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Speech by Federal President Horst Köhler at the Employers' Forum: "Business and Society" held in Berlin

Federal President Horst Köhler at the Employers' Forum Berlin, 15 March 2005 Photo: bpa © Photo: bpa

"The order of freedom"


Some 5.216 million people are officially unemployed in Germany. You will therefore not expect me to give a celebratory speech. So let me get down to business:

Germanyhas been untrue to itself. We have long since abandoned the recipe for success which brought the Federal Republic of Germany confidence and prosperity, stability and respect after the war. Even before anyone started talking about globalization, Volkswagen Beetles were a regular feature on the roads all over the world - and they just kept on running. At that time, an order prevailed in Germany which encouraged achievement and engendered social progress.

This order is in decline, having been gradually undermined by ever new interventions, even if they were well-meant. For many decades now, the Federal and Land Governments, and not least Brussels, have thought up an increasing number of new restrictions and regulations. Business and social associations have played their part. Unions and management have concluded agreements at the expense of others and citizens have been happy time and again to accept promises of favours and gifts. That is why the unemployment rate has been continually rising over the last few decades. That is why high taxes make work expensive and yet cannot protect our social system from impending collapse. That is why mass unemployment has not been caused by economic factors but is largely a structural problem. All of this is also reflected in the level of our debts and future encumbrances. The current debt stock (1.4 trillion euro) and accrued rights to social insurance (5.7 trillion euro) total 7.1 trillion euro. That is equivalent to 330 per cent of our GDP. Do we truly realize what burden this legacy places on our children and grandchildren?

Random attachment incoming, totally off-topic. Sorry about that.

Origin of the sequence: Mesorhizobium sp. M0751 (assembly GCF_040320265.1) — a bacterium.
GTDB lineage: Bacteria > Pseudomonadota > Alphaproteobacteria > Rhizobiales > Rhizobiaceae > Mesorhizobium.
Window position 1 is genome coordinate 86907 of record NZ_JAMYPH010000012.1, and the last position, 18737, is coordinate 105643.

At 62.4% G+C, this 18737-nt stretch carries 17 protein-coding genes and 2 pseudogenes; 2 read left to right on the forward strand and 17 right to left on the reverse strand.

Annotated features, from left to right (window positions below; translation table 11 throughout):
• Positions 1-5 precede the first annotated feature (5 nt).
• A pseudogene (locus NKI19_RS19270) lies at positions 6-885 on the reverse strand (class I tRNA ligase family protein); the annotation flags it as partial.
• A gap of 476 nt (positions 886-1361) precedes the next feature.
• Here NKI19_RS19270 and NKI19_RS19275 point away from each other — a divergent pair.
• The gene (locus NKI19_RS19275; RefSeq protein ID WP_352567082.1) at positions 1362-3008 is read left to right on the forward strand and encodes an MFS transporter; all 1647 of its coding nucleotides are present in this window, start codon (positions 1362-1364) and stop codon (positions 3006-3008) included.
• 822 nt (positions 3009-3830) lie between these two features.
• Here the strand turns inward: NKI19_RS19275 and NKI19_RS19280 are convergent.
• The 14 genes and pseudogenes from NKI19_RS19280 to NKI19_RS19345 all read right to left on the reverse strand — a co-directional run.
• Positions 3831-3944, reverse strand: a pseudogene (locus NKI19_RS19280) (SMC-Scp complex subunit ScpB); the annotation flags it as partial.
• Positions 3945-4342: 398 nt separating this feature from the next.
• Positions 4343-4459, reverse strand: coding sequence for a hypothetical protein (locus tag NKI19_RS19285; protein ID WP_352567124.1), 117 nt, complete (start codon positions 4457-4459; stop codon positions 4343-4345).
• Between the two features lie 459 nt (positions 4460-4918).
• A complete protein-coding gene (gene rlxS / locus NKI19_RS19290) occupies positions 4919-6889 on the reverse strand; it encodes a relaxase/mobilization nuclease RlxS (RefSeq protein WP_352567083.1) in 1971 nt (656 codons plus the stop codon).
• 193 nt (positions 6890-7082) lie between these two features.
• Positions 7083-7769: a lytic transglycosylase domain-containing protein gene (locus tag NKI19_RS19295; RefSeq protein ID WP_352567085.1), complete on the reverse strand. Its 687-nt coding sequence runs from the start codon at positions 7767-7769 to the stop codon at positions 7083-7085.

Fifty years ago, Ludwig Erhard said that society could only achieve its real goals on the basis of a healthy economy. This is truer than ever today. And the world is not standing still, while democracy and the market economy are increasingly gaining ground. We are pleased about that. Naturally, this has given rise to new global competition for work and prosperity. At the same time, we are inexorably confronted with the consequences of the fall in the birth rate. Together, these two factors are putting our entire economic and social order to the test - whether we like it or not. We are faced with the huge task of reshaping our policies.


The task ahead is onerous. The Agenda 2010 reforms were a courageous start and they will have a positive impact. However, we must be honest with people and tell them that we are not finished yet. We need a modern welfare state which is compatible with sustainable public finances. We need an efficient tax system which rewards achievement but, at the same time, gives unto the state what belongs unto the state. We need a fresh wind in the spheres of education, research and family which lends our society cohesion and enables it to believe in the future. And we need to modernize our federal structure in order to bolster our country's ability to reform.

All of this will take time - many legislative terms. We cannot afford tactical breaks in the reform process because of upcoming elections, or even a zigzag course. The veracity and constancy, consistency and reliability of politicians are the key to citizens' trust. I welcome the fact that the Government and Opposition are going to sit down together this week. Action for action's sake is of no use. What we need are further sustainable measures aimed at tackling unemployment. I hope that the framework for a comprehensive renewal of the economy and society will also be discussed. Both the Government and the Opposition have a patriotic duty to do so.


I am firmly convinced that we possess the necessary energy, creativity and solidarity and I am sure that most people want to have control over their own fate. This desire is good. It needs freedom in order to unfold. And in unfolding it also acquires a binding effect. It needs an order which both fosters and rewards this responsibility for itself and others. We should be guided by this order of freedom. This requires a stronger focus on a regulatory framework.